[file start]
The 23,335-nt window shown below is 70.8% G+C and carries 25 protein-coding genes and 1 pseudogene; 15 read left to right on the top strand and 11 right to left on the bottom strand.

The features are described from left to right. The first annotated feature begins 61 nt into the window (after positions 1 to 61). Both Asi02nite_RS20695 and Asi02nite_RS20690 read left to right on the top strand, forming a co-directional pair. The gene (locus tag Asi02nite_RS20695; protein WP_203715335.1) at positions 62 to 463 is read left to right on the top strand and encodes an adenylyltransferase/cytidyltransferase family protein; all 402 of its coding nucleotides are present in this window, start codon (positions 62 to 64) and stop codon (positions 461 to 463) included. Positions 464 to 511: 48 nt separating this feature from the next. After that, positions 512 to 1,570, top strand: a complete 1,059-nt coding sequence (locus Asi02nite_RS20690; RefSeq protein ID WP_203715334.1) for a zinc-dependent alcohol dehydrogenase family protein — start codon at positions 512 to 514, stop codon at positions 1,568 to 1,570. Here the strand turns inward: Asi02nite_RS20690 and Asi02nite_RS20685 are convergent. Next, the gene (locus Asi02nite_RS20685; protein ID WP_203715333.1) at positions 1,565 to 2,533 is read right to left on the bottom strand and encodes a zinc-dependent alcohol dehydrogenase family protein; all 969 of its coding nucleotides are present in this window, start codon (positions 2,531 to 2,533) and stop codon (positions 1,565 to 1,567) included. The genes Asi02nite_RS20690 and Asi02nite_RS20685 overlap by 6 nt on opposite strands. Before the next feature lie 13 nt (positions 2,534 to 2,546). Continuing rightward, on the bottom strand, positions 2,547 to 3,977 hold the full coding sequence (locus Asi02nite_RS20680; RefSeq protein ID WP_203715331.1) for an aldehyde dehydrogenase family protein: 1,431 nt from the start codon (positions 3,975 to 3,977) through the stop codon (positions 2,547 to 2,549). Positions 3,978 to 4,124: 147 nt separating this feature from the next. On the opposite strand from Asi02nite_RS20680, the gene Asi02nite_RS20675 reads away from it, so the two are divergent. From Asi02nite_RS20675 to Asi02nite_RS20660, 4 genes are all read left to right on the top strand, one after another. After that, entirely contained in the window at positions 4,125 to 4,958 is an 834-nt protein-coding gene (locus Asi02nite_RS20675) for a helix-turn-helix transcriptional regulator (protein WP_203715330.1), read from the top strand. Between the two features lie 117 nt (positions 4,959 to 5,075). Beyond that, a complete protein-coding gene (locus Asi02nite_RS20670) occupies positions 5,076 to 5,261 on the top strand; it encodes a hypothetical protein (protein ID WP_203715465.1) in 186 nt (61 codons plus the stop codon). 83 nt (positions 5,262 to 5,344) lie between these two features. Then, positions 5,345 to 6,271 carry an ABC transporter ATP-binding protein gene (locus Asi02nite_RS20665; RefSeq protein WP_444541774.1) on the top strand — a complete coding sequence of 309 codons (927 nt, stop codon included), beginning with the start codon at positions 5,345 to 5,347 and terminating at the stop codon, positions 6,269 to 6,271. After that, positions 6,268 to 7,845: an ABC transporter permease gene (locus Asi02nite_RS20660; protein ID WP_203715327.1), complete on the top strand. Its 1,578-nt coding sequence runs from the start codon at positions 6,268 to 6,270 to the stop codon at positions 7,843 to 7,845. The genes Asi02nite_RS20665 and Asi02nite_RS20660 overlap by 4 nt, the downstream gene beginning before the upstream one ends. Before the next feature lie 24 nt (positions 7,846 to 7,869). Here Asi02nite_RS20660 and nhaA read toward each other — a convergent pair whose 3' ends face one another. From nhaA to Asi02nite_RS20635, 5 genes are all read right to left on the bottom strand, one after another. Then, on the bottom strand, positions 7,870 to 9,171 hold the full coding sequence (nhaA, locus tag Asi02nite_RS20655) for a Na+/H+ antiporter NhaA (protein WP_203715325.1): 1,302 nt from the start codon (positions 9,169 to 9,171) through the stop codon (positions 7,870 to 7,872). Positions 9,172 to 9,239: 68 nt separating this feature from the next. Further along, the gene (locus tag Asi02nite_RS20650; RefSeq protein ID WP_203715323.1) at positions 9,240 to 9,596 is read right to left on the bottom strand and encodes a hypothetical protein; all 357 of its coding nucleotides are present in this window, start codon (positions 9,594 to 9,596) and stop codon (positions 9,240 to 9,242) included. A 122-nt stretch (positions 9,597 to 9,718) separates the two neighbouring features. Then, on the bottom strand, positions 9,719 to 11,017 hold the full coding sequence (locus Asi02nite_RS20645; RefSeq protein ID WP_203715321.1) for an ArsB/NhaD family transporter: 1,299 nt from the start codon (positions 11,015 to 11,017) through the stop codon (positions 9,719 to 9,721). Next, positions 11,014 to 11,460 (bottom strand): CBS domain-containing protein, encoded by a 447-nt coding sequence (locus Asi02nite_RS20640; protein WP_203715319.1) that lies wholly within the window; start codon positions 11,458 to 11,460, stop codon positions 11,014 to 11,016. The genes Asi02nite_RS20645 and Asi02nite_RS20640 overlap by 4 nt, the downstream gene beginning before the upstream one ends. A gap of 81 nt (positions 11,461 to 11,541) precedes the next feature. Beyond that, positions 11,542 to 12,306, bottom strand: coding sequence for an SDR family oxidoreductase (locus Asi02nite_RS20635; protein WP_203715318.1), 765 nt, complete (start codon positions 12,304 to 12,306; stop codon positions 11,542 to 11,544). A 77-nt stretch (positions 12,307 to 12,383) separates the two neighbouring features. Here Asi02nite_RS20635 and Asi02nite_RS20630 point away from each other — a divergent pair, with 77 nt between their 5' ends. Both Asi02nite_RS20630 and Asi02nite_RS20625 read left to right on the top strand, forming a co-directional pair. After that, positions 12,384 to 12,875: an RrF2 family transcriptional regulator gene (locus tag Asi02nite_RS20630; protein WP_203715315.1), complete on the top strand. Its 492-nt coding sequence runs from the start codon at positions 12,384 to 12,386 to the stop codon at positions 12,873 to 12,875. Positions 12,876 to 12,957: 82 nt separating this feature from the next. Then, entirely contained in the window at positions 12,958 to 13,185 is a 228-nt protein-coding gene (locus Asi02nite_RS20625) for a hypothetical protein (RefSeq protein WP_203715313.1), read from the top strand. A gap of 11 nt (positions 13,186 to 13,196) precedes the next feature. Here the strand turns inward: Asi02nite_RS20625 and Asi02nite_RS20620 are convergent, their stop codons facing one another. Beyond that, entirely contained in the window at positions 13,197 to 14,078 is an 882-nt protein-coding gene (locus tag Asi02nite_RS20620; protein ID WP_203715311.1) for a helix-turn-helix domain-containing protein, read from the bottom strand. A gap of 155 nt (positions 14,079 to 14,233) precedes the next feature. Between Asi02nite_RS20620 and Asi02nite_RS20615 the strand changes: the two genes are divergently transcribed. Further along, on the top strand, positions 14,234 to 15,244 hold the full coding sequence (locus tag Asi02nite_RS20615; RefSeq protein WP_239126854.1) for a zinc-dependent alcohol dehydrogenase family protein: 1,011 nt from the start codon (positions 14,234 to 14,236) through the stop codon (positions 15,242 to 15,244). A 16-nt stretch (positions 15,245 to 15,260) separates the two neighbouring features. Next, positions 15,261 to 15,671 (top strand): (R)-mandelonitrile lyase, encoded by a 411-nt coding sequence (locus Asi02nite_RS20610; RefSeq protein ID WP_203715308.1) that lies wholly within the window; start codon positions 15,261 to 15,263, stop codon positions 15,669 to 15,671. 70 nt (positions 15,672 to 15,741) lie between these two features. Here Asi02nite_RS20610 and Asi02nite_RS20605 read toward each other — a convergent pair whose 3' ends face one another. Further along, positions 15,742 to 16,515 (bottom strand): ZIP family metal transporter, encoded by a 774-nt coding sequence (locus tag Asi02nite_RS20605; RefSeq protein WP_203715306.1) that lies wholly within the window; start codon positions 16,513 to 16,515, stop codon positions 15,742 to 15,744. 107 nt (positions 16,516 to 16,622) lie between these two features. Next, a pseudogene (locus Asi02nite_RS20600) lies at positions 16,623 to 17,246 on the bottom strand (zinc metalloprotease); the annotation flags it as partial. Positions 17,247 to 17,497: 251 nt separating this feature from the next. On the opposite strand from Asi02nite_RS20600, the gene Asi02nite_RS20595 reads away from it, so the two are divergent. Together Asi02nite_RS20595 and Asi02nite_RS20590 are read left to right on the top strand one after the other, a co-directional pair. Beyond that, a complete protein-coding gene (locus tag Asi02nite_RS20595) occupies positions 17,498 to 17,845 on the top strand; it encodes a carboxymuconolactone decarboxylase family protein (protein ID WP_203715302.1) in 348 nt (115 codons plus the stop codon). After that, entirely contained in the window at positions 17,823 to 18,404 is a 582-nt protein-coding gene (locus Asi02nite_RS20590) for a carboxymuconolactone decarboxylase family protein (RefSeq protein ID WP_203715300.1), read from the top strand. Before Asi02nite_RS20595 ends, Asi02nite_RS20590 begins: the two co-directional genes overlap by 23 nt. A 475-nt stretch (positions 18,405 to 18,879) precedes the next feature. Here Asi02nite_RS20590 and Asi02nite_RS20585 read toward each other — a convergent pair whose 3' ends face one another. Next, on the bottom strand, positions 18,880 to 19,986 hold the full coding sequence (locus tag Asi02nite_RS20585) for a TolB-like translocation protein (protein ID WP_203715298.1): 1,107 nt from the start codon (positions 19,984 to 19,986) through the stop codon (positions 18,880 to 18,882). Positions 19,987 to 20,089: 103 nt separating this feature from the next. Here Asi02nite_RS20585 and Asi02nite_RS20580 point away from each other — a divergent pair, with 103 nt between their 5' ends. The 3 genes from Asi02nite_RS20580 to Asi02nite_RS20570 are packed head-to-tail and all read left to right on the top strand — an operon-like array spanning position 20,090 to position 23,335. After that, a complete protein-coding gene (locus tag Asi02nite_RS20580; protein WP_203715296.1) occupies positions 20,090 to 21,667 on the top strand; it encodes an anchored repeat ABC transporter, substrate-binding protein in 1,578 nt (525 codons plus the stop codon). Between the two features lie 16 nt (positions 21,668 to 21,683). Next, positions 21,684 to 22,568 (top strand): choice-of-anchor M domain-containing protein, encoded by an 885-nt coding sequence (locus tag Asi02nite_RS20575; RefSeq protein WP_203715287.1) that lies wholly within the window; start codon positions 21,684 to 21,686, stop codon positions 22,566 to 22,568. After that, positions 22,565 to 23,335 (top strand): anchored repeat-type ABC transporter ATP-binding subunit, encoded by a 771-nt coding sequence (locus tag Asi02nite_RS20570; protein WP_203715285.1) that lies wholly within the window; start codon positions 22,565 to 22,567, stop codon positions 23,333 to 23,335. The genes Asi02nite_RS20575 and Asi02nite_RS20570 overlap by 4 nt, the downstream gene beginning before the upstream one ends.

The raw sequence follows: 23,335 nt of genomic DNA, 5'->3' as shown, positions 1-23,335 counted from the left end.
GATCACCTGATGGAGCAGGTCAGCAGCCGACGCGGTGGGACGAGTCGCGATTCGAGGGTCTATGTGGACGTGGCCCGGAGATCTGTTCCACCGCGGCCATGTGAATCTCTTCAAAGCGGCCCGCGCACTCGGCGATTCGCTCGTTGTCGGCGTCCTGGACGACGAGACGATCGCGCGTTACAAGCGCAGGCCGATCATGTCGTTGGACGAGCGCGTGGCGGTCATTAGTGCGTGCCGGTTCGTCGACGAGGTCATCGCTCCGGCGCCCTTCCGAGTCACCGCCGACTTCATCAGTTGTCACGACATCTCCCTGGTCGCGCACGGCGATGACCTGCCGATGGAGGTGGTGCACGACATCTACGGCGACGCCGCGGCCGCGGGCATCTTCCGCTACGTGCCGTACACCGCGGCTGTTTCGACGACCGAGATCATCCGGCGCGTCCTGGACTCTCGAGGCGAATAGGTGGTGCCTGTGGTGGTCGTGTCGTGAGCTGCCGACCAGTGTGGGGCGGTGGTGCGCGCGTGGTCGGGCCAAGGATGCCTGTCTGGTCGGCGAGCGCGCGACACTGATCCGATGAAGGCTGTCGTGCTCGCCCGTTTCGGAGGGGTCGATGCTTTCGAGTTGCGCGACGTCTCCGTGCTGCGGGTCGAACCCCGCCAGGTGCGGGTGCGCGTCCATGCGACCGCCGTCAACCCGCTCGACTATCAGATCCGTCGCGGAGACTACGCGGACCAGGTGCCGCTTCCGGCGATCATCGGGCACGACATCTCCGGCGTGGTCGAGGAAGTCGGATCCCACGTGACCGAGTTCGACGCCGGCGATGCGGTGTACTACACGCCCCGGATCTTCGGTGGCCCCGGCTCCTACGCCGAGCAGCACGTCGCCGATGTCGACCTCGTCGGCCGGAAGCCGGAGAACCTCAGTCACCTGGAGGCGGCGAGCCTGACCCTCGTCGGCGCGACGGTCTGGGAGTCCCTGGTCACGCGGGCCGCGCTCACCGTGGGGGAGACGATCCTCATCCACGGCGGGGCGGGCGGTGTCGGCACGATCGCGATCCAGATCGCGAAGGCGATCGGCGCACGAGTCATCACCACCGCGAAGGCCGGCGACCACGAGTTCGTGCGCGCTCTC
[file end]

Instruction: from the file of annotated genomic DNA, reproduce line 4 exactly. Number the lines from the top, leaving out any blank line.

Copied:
GATCACCTGATGGAGCAGGTCAGCAGCCGACGCGGTGGGACGAGTCGCGATTCGAGGGTCTATGTGGACGTGGCCCGGAGATCTGTTCCACCGCGGCCATGTGAATCTCTTCAAAGCGGCCCGCGCACTCGGCGATTCGCTCGTTGTCGGCGTCCTGGACGACGAGACGATCGCGCGTTACAAGCGCAGGCCGATCATGTCGTTGGACGAGCGCGTGGCGGTCATTAGTGCGTGCCGGTTCGTCGACGAGGTCATCGCTCCGGCGCCCTTCCGAGTCACCGCCGACTTCATCAGTTGTCACGACATCTCCCTGGTCGCGCACGGCGATGACCTGCCGATGGAGGTGGTGCACGACATCTACGGCGACGCCGCGGCCGCGGGCATCTTCCGCTACGTGCCGTACACCGCGGCTGTTTCGACGACCGAGATCATCCGGCGCGTCCTGGACTCTCGAGGCGAATAGGTGGTGCCTGTGGTGGTCGTGTCGTGAGCTGCCGACCAGTGTGGGGCGGTGGTGCGCGCGTGGTCGGGCCAAGGATGCCTGTCTGGTCGGCGAGCGCGCGACACTGATCCGATGAAGGCTGTCGTGCTCGCCCGTTTCGGAGGGGTCGATGCTTTCGAGTTGCGCGACGTCTCCGTGCTGCGGGTCGAACCCCGCCAGGTGCGGGTGCGCGTCCATGCGACCGCCGTCAACCCGCTCGACTATCAGATCCGTCGCGGAGACTACGCGGACCAGGTGCCGCTTCCGGCGATCATCGGGCACGACATCTCCGGCGTGGTCGAGGAAGTCGGATCCCACGTGACCGAGTTCGACGCCGGCGATGCGGTGTACTACACGCCCCGGATCTTCGGTGGCCCCGGCTCCTACGCCGAGCAGCACGTCGCCGATGTCGACCTCGTCGGCCGGAAGCCGGAGAACCTCAGTCACCTGGAGGCGGCGAGCCTGACCCTCGTCGGCGCGACGGTCTGGGAGTCCCTGGTCACGCGGGCCGCGCTCACCGTGGGGGAGACGATCCTCATCCACGGCGGGGCGGGCGGTGTCGGCACGATCGCGATCCAGATCGCGAAGGCGATCGGCGCACGAGTCATCACCACCGCGAAGGCCGGCGACCACGAGTTCGTGCGCGCTCTC